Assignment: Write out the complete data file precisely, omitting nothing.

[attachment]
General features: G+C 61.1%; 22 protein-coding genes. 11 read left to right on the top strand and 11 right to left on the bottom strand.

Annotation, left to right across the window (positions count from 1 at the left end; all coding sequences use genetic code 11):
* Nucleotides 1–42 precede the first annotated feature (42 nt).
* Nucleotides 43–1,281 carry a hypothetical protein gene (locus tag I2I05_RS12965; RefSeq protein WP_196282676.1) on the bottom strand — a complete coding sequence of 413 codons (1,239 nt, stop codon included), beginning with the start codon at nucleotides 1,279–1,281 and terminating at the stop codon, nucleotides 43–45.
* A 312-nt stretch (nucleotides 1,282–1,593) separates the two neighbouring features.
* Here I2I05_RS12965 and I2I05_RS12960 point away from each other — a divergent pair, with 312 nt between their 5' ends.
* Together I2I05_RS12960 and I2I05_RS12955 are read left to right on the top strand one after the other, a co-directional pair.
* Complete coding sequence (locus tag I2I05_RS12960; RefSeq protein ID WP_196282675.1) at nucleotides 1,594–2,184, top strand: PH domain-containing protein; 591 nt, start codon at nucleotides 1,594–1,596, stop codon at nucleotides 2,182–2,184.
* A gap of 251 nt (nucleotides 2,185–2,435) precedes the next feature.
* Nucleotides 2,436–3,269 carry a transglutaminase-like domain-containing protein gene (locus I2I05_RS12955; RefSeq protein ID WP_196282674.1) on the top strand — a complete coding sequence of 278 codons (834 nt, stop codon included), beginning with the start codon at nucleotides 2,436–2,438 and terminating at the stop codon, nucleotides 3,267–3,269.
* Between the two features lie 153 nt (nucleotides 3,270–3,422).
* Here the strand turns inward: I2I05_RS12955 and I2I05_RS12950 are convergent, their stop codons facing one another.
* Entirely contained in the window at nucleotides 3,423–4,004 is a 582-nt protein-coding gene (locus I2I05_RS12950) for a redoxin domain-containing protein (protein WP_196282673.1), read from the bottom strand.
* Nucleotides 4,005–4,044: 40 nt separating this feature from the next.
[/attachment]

General features: G+C 61.1%; 22 protein-coding genes. 11 read left to right on the top strand and 11 right to left on the bottom strand.

Annotation, left to right across the window (positions count from 1 at the left end; all coding sequences use genetic code 11):
* Nucleotides 1–42 precede the first annotated feature (42 nt).
* Nucleotides 43–1,281 carry a hypothetical protein gene (locus tag I2I05_RS12965; RefSeq protein WP_196282676.1) on the bottom strand — a complete coding sequence of 413 codons (1,239 nt, stop codon included), beginning with the start codon at nucleotides 1,279–1,281 and terminating at the stop codon, nucleotides 43–45.
* A 312-nt stretch (nucleotides 1,282–1,593) separates the two neighbouring features.
* Here I2I05_RS12965 and I2I05_RS12960 point away from each other — a divergent pair, with 312 nt between their 5' ends.
* Together I2I05_RS12960 and I2I05_RS12955 are read left to right on the top strand one after the other, a co-directional pair.
* Complete coding sequence (locus tag I2I05_RS12960; RefSeq protein ID WP_196282675.1) at nucleotides 1,594–2,184, top strand: PH domain-containing protein; 591 nt, start codon at nucleotides 1,594–1,596, stop codon at nucleotides 2,182–2,184.
* A gap of 251 nt (nucleotides 2,185–2,435) precedes the next feature.
* Nucleotides 2,436–3,269 carry a transglutaminase-like domain-containing protein gene (locus I2I05_RS12955; RefSeq protein ID WP_196282674.1) on the top strand — a complete coding sequence of 278 codons (834 nt, stop codon included), beginning with the start codon at nucleotides 2,436–2,438 and terminating at the stop codon, nucleotides 3,267–3,269.
* Between the two features lie 153 nt (nucleotides 3,270–3,422).
* Here the strand turns inward: I2I05_RS12955 and I2I05_RS12950 are convergent, their stop codons facing one another.
* Entirely contained in the window at nucleotides 3,423–4,004 is a 582-nt protein-coding gene (locus I2I05_RS12950) for a redoxin domain-containing protein (protein WP_196282673.1), read from the bottom strand.
* Nucleotides 4,005–4,044: 40 nt separating this feature from the next.